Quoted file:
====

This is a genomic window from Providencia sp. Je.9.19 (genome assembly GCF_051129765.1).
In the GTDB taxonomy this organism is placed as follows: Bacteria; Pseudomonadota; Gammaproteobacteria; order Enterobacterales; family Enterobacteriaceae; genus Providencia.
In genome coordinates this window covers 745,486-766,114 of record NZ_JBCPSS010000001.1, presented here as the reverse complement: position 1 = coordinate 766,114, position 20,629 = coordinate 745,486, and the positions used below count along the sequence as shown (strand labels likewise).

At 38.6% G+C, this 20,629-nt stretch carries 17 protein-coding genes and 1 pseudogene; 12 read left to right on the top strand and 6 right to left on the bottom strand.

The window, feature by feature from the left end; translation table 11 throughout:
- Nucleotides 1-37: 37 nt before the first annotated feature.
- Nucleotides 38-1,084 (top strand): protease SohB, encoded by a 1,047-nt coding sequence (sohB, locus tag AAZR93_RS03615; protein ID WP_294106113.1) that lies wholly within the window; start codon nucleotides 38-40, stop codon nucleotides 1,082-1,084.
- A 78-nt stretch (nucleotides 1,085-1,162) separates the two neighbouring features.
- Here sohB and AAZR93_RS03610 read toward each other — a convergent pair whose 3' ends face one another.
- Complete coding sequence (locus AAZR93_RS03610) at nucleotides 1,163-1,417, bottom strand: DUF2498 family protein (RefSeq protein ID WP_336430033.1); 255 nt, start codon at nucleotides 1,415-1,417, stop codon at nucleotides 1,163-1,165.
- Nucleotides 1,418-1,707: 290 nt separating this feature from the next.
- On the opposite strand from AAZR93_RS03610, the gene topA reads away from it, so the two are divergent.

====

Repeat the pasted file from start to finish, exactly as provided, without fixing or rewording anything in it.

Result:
This is a genomic window from Providencia sp. Je.9.19 (genome assembly GCF_051129765.1).
In the GTDB taxonomy this organism is placed as follows: Bacteria; Pseudomonadota; Gammaproteobacteria; order Enterobacterales; family Enterobacteriaceae; genus Providencia.
In genome coordinates this window covers 745,486-766,114 of record NZ_JBCPSS010000001.1, presented here as the reverse complement: position 1 = coordinate 766,114, position 20,629 = coordinate 745,486, and the positions used below count along the sequence as shown (strand labels likewise).

At 38.6% G+C, this 20,629-nt stretch carries 17 protein-coding genes and 1 pseudogene; 12 read left to right on the top strand and 6 right to left on the bottom strand.

The window, feature by feature from the left end; translation table 11 throughout:
- Nucleotides 1-37: 37 nt before the first annotated feature.
- Nucleotides 38-1,084 (top strand): protease SohB, encoded by a 1,047-nt coding sequence (sohB, locus tag AAZR93_RS03615; protein ID WP_294106113.1) that lies wholly within the window; start codon nucleotides 38-40, stop codon nucleotides 1,082-1,084.
- A 78-nt stretch (nucleotides 1,085-1,162) separates the two neighbouring features.
- Here sohB and AAZR93_RS03610 read toward each other — a convergent pair whose 3' ends face one another.
- Complete coding sequence (locus AAZR93_RS03610) at nucleotides 1,163-1,417, bottom strand: DUF2498 family protein (RefSeq protein ID WP_336430033.1); 255 nt, start codon at nucleotides 1,415-1,417, stop codon at nucleotides 1,163-1,165.
- Nucleotides 1,418-1,707: 290 nt separating this feature from the next.
- On the opposite strand from AAZR93_RS03610, the gene topA reads away from it, so the two are divergent.